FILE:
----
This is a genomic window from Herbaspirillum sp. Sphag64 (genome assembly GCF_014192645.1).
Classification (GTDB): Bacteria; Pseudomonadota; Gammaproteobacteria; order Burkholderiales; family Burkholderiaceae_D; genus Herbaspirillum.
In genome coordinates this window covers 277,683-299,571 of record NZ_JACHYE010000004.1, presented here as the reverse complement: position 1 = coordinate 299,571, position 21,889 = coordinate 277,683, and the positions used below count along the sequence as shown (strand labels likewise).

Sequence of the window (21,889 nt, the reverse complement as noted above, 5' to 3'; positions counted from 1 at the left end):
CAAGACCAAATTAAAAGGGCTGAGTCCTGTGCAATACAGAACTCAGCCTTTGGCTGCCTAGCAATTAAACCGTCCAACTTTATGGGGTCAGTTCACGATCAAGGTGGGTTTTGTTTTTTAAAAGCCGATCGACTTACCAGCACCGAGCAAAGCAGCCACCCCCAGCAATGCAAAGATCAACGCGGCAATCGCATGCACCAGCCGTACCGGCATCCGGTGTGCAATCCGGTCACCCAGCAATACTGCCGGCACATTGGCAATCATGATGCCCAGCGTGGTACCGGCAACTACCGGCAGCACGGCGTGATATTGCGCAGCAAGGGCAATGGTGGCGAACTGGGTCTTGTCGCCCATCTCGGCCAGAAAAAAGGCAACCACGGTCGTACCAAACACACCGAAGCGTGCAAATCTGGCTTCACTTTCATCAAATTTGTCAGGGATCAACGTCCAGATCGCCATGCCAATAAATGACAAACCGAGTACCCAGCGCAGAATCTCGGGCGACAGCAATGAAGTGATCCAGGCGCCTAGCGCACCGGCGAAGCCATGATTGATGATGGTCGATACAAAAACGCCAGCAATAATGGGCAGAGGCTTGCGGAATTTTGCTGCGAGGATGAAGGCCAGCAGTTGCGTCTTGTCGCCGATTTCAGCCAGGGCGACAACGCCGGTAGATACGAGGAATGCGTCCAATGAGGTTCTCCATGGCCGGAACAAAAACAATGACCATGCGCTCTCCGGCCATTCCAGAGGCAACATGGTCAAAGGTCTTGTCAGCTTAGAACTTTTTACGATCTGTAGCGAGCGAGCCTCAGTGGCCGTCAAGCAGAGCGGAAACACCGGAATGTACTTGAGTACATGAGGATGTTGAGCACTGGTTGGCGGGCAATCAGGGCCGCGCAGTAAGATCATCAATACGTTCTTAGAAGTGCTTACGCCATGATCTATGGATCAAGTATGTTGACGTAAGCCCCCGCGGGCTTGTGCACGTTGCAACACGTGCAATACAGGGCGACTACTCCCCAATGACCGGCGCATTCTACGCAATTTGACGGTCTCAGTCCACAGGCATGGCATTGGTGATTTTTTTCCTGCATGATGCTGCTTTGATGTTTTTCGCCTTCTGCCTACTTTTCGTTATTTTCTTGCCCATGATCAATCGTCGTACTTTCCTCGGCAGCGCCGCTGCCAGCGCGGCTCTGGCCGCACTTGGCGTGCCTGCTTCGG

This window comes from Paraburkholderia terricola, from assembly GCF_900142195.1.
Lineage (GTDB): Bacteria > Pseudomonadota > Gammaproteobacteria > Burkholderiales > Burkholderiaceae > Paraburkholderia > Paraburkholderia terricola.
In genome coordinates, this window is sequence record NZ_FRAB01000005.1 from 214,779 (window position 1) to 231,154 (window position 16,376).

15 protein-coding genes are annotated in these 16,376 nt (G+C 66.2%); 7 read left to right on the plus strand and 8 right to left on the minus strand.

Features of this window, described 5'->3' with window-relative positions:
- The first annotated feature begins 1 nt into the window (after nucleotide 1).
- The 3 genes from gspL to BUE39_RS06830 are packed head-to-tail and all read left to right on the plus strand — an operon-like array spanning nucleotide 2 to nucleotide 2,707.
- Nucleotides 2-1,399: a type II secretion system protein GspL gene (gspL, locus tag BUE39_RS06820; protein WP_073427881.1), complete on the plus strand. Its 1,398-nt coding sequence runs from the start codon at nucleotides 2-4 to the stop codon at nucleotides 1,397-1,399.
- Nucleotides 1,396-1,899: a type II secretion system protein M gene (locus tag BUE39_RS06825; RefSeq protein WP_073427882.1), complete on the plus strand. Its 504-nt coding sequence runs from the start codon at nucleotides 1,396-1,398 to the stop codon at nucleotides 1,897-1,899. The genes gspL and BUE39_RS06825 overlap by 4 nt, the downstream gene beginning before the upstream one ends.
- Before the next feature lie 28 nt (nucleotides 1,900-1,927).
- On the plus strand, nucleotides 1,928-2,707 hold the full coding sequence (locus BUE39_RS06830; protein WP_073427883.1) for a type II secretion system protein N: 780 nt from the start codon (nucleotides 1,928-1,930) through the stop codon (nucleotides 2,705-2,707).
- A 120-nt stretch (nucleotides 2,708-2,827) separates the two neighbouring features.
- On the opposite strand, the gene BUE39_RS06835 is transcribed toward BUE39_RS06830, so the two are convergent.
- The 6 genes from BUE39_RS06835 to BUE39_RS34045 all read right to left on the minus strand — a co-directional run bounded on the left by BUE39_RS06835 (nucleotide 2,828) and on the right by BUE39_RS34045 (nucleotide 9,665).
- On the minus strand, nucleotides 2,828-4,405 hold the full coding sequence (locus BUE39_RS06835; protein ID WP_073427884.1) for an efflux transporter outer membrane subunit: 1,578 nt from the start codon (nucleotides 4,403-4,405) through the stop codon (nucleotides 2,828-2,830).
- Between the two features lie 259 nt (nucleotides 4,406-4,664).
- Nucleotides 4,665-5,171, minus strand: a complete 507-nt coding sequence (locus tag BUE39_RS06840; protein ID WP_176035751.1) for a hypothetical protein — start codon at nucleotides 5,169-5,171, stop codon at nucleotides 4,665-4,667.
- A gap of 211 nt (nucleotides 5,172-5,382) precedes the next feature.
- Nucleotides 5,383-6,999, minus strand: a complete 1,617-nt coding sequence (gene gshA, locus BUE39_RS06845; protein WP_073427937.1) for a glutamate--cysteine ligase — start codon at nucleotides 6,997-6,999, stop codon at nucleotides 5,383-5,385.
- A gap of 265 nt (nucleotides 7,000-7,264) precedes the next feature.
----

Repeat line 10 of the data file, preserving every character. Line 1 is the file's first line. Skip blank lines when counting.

Features of this window, described 5'->3' with window-relative positions: